Three Things to Prevent Tooth Loss and Other Serious Problems
While you might not realize it, inflammation in your mouth signals problems and shouldn’t be ignored.
For example, periodontal disease is a chronic inflammatory disease that affects the supporting bone and tissues around the teeth. The inflammatory reaction is your body’s way of removing the toxins released by bacteria that live on your teeth and gums.
Over time, this inflammation leads to the breakdown of the tissues around your teeth and the supporting bone, which may cause teeth to become loose or even fall out.
The inflammation in your mouth can cause other serious conditions too, including cardiovascular disease, diabetes, and rheumatoid arthritis.
What to do if you’re experiencing inflammation in your mouth
Persistent inflammation in your mouth should be evaluated by a periodontist, who can provide a comprehensive evaluation and treatment for your situation. As with any health issue, the sooner your evaluation, the better chance you have of reducing treatment requirements. And in case you are putting off evaluation because you are worried about what the treatment might be–you’ll be relieved to find out that new treatments are now available which provide great results with no pain, no bleeding, no swelling, and no down time.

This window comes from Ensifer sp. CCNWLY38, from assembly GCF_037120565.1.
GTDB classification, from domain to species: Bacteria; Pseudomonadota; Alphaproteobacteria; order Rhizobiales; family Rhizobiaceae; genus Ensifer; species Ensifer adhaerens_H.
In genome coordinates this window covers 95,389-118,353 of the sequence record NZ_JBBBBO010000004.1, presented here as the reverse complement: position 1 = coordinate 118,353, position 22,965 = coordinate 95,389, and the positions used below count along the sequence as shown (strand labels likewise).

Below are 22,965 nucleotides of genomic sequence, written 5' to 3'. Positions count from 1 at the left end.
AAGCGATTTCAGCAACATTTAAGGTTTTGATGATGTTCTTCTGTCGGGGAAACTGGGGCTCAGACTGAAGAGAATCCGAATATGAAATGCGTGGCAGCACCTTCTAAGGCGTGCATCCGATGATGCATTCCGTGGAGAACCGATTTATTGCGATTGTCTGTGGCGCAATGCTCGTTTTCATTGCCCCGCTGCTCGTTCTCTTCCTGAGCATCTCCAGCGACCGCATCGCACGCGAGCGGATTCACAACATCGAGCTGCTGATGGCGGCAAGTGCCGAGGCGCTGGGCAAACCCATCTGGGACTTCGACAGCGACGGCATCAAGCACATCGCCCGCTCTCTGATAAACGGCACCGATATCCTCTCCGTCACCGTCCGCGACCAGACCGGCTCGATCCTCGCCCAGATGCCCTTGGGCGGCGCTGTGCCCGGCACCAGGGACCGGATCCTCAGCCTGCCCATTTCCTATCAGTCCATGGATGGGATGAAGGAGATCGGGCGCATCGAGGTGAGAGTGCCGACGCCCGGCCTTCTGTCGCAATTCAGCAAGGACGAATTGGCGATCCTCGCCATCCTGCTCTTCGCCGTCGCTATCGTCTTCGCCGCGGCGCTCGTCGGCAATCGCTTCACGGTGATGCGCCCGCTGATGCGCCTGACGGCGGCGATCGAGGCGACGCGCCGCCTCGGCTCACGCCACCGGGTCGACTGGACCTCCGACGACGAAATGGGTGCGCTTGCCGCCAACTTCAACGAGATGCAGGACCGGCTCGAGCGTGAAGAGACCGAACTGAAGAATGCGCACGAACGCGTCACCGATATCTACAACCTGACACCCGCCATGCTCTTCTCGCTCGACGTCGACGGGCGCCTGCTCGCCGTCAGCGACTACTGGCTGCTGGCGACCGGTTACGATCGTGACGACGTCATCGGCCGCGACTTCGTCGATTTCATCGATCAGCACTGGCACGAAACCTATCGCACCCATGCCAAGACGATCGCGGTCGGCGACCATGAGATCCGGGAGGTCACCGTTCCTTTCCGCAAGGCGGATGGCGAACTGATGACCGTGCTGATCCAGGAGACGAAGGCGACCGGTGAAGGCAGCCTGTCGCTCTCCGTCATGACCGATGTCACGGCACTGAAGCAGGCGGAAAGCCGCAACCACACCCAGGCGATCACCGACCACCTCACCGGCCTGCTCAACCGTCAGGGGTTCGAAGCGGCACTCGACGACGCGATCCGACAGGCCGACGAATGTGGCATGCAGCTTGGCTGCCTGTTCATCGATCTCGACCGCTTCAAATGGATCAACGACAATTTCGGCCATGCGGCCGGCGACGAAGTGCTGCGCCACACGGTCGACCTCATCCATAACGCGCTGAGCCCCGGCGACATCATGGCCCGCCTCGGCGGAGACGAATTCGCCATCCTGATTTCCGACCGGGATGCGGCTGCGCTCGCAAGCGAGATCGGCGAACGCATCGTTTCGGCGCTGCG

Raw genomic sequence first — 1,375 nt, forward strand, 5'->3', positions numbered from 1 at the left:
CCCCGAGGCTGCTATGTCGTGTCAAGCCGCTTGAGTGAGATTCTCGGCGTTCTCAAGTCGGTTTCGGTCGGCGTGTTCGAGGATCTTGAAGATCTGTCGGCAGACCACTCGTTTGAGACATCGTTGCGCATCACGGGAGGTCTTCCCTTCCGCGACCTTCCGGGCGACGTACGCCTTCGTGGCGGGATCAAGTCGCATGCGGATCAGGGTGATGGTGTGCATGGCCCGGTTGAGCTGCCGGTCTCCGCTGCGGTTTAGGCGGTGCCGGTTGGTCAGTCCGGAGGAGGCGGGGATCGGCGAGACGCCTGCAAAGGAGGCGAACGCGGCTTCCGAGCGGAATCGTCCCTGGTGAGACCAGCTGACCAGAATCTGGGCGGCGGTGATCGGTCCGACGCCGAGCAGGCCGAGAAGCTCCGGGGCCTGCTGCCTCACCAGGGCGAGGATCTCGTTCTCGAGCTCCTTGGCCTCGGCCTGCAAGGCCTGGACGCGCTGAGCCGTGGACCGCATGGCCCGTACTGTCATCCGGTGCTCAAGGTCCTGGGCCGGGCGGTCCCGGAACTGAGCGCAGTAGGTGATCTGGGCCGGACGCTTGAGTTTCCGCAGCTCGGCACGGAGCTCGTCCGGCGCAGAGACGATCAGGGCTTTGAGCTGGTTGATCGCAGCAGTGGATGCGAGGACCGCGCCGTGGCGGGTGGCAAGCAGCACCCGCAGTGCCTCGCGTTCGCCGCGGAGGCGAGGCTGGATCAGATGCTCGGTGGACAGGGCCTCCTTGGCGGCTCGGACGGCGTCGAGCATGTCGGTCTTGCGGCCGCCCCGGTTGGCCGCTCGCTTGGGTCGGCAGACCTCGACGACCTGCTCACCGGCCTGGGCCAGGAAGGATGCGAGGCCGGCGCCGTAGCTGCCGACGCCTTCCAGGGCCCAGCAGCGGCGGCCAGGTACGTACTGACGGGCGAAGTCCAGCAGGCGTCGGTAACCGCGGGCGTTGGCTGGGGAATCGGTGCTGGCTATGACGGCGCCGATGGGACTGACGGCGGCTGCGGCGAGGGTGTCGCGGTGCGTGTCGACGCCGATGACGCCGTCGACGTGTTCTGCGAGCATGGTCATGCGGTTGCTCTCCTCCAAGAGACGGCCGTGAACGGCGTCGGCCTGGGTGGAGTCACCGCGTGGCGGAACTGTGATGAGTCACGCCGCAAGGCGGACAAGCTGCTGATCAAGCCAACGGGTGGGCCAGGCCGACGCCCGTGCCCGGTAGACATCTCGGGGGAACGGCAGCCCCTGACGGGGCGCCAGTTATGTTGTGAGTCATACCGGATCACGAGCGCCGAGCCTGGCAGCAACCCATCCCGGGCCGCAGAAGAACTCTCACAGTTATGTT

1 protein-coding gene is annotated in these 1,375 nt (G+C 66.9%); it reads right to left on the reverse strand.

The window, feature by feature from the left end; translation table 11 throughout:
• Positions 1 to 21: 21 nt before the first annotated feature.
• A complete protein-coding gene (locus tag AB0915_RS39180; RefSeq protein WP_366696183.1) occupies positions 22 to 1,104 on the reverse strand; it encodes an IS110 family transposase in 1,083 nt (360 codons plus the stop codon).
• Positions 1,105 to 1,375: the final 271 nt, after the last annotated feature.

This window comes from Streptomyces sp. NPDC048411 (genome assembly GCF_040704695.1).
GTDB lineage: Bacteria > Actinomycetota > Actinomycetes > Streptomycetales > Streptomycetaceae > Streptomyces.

How to reduce inflammation in your mouth
There are three things you can do to help reduce the inflammation in your mouth resulting from periodontal disease. These are:
- Eat a well-balanced diet. A balanced diet can improve your overall health as well as your dental health. Omega-3 fatty acids found in oily cold-water fish (salmon, tuna, herring, or sardines) and walnuts have been shown to reduce inflammation.
Green tea, which also contains antioxidants, has also proven to reduce inflammation in the body.
- Exercise. People who maintain a healthy body weight and who exercise regularly also experience less incidence of gum disease than people who do not exercise regularly. Moderate exercise can help with inflammation body, however excessive (think running a marathon) can actually increase inflammation. It’s a good idea to check with a health care professional if you plan to start a new exercise program.
- Brushing and flossing. Brushing and flossing your teeth can remove the bacteria that cause inflammation. We recommend brushing your teeth at least twice a day and flossing at least once daily. You should also see your dentist twice a year for cleanings and check-ups and more frequently if you have indications that you are susceptible to periodontal disease, such as gingivitis.
- Posted in Dental Research
- May 7th 2012